Anita Hill testifies before the Senate Judiciary Committee in Washington on Oct. 11, 1991. (AP Photo, File)
Global Opinions editor

27 years after Anita Hill testified before Congress, her performance is being put on trial again.

Comparisons have poured forth of Hill’s 1991 testimony about then-Supreme Court nominee Clarence Thomas and Christine Blasey Ford’s testimony on nominee Brett M. Kavanaugh. A few in particular are revealing the very different ways that Americans view black women and white women who are victims of sexual violence and abuse.

On Thursday, CNN commentator and Supreme Court analyst Joan Biskupic said, “I just want to draw a comparison to what we saw with Anita Hill and what we see with Dr. Ford, is that Anita Hill projected strength and control and a real professionalism to match then-Judge Thomas. The vulnerability of this witness is coming through much more. You feel her reliving it. And I think that makes it much harder than what Clarence Thomas faced with Anita Hill, because it was almost an equal ‘he said/she said.’ This time around, the idea that she’s living it almost on a daily basis, the way she talked, I think it’s tougher. Much tougher.”

The allegations made by Ford and Hill differ, with Hill accusing Thomas of workplace sexual harassment and Ford alleging that Kavanaugh assaulted her while in high school. That said, Biskupic’s comments illuminate how, in the white-dominated political media, the stereotype of the strong black woman can be used against black women, in that we are not seen as vulnerable and worthy of protection.

Writing for the New York Times, Kimberlé Crenshaw notes, “Black women are vulnerable not only because of racial bias against them, but also because of stereotypes — that they expect less nurturing, they are more willing, no one will believe them. This is what marks them as prey to men of all races.”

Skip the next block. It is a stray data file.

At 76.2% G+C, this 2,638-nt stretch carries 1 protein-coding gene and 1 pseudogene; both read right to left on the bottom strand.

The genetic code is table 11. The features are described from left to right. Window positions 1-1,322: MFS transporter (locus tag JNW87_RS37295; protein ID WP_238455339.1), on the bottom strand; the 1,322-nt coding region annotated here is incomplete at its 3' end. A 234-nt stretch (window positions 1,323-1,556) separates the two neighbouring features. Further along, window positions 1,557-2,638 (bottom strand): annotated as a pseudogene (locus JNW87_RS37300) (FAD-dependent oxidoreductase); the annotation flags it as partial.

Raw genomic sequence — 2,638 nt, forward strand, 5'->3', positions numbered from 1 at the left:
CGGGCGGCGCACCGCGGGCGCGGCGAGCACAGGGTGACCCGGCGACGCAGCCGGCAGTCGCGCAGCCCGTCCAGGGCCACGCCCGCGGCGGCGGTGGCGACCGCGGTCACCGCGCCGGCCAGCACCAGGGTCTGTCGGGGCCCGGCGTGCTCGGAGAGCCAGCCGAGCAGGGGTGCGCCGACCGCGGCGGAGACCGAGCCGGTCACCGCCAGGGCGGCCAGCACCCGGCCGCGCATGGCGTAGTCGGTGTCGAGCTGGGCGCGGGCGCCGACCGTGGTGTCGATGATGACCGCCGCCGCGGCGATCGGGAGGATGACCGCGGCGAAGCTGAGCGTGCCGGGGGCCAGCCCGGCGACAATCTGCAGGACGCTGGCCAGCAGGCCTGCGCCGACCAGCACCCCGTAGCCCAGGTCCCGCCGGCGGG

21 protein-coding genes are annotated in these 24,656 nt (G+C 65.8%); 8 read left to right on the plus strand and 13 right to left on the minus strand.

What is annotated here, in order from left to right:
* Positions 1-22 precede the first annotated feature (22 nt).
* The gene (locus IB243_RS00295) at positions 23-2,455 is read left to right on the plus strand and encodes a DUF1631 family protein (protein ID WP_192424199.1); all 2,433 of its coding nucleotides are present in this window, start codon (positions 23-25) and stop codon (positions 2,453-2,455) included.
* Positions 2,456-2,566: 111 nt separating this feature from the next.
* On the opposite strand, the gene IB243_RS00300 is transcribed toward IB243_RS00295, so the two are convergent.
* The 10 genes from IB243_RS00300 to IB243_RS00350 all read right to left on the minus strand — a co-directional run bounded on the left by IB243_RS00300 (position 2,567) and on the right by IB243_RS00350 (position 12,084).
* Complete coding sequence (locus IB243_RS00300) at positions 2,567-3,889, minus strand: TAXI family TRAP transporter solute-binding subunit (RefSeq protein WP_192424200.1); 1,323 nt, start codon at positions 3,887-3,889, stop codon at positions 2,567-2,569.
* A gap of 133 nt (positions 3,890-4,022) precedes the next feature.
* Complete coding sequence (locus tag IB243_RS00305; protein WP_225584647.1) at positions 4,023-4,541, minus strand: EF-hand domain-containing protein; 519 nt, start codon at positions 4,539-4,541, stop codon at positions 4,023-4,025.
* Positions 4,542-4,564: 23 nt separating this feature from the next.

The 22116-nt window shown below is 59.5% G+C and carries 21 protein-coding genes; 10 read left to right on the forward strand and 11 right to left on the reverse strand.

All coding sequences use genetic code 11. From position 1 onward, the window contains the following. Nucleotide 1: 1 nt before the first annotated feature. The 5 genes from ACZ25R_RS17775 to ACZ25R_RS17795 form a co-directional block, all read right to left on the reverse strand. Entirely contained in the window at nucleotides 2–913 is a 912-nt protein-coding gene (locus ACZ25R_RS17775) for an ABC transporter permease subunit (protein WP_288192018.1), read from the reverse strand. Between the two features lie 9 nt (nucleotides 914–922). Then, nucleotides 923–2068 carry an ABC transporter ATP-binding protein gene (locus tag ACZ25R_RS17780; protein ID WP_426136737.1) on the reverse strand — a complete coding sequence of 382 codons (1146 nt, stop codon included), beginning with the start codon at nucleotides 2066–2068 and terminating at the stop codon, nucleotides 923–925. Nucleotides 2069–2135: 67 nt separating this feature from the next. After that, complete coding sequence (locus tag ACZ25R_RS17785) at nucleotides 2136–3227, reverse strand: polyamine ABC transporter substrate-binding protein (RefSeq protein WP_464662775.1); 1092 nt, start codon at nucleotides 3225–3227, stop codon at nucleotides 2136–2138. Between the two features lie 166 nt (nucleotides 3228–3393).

Our so-called strength then makes us an even match with the men who abuse us. Indeed, we are easier prey in no small part because even when we gather the strength to share our trauma from sexism and violence, white people and white women in particular do not see our pain.

In 1997, Hill, who studied psychology and attended Yale Law School, discussed rewatching her own testimony, saying “the thing that I think about when I see it is how painful it was and how it’s written all over my face during some of the worst parts of the testimony. I was struggling so hard to help people understand what had happened.”

In the worst case, this inability to see black girls and women as vulnerable has allowed a figure as prominent as the singer R. Kelly — who has been accused of sexual abuse and exploitation of many black women and girls — to still perform and release music in the #MeToo era.

In 1997, Hill said she was “very disappointed” in then-Sen. Joe Biden (D-Del.), who, as the chair of the Senate Judiciary Committee at the time, did not move forward with subpoenaing three witnesses who could have supported her testimony. He also faced criticism for not doing more to discourage the more personal attacks on Hill. Biden has said this year that he “owes Hill an apology,” but to date, he has not apologized to her in person. It makes me wonder if Hill’s perceived “strength” is part of the reason.

As Crenshaw notes in the New York Times, “with the #MeToo movement, millions of ordinary Americans have come to realize just how badly our institutions had treated Ms. Hill.” By sending the message that Hill, and other black women like her, are not seen as vulnerable and effective witnesses to our own pain, it looks as though our institutions still have a way to go.